Reese Cleghorn’s “My Grandfather and the Cyclone” was published in the book, “You Can’t Eat Magnolias” (1972). Here is an excerpt:

“If there is a South in the future, and if there is a civilization, it may be because we got soft enough and subtle enough and loving cunning enough to make do during the cyclone (of Reconstruction).

“Who knows whether the South has some special gift for the nation, a hand-me-down from a gentry or a yeomanry?

“If it has, the Lord was working to confound the prognosticators of Southern history, for we have seen it best personified publicly not in a descendent of one of that white gentry or yeomanry we hear about, or in some of the wielder of established temporal powers, but in an unexpected Martin Luther King, with his capacity to combine passion for justice with a loving cunning that made some people call him soft.

“There was a subtle Southerner, one who acted out on the public some of the virtues that the better part of the past South honored privately. If the South now has something extraordinarily good to offer the world, that must be it, and that must be all.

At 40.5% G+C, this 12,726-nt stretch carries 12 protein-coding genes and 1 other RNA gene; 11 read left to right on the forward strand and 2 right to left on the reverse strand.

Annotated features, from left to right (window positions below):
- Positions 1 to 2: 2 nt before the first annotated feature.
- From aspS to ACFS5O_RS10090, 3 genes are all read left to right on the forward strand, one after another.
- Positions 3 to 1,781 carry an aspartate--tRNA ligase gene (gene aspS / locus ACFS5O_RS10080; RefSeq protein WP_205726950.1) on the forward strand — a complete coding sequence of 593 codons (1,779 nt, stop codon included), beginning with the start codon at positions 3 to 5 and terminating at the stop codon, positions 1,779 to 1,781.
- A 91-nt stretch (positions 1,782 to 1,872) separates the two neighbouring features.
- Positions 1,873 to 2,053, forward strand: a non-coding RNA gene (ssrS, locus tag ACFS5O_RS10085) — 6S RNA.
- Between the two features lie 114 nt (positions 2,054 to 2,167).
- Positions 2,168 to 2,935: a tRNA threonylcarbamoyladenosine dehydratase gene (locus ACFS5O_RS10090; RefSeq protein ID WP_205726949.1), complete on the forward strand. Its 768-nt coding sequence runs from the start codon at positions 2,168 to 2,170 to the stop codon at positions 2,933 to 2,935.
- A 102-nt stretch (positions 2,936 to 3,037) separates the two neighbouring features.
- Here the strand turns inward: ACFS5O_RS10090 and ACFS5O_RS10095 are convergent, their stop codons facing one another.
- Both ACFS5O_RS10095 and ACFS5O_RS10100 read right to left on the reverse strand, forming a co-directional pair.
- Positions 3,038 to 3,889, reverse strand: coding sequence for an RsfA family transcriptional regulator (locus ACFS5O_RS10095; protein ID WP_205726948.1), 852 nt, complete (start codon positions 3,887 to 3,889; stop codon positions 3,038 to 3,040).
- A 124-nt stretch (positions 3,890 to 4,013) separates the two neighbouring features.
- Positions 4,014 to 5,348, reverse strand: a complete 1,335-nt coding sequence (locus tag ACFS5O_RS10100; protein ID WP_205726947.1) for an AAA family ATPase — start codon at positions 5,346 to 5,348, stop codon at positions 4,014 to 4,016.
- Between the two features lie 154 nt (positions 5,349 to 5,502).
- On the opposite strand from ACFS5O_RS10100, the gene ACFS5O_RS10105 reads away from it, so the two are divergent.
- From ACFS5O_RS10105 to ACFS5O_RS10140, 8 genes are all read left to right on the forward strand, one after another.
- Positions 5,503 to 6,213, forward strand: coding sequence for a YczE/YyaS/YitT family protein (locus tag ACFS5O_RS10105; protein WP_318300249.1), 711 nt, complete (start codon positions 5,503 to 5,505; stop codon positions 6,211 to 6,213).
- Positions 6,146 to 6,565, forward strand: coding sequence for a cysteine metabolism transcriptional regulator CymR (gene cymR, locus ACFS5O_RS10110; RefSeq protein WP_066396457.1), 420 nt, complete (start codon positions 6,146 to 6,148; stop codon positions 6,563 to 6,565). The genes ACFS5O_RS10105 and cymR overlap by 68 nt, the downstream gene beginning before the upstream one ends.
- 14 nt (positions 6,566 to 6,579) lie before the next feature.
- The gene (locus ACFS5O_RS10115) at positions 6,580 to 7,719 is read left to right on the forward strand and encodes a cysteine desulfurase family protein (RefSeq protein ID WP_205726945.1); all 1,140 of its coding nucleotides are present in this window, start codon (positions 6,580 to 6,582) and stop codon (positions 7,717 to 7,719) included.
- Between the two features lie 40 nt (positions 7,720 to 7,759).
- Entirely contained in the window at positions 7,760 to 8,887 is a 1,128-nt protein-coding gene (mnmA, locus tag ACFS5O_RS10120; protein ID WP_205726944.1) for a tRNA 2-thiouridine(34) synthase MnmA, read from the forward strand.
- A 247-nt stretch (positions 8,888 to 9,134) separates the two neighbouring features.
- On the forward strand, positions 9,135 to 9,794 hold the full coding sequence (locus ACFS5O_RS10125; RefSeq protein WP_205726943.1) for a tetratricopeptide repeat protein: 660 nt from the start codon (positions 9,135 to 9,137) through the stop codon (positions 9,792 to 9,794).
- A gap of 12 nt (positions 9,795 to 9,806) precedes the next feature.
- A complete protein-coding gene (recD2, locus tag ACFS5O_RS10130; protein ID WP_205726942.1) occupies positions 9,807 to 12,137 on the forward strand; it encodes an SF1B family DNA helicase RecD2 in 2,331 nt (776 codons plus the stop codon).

“ ‘Tell I tried to love somebody.’ Words from the Black emancipator of enslaved Southern white folk.”

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Dallas Lee

Dallas Lee, former writer and editor for The Associated Press and The Atlanta Journal-Constitution, retired as a speechwriter from Bank of America. He is author of The Cotton Patch Evidence: The Story of Clarence Jordan and the Koinonia Farm Experiment (Harper & Row 1971).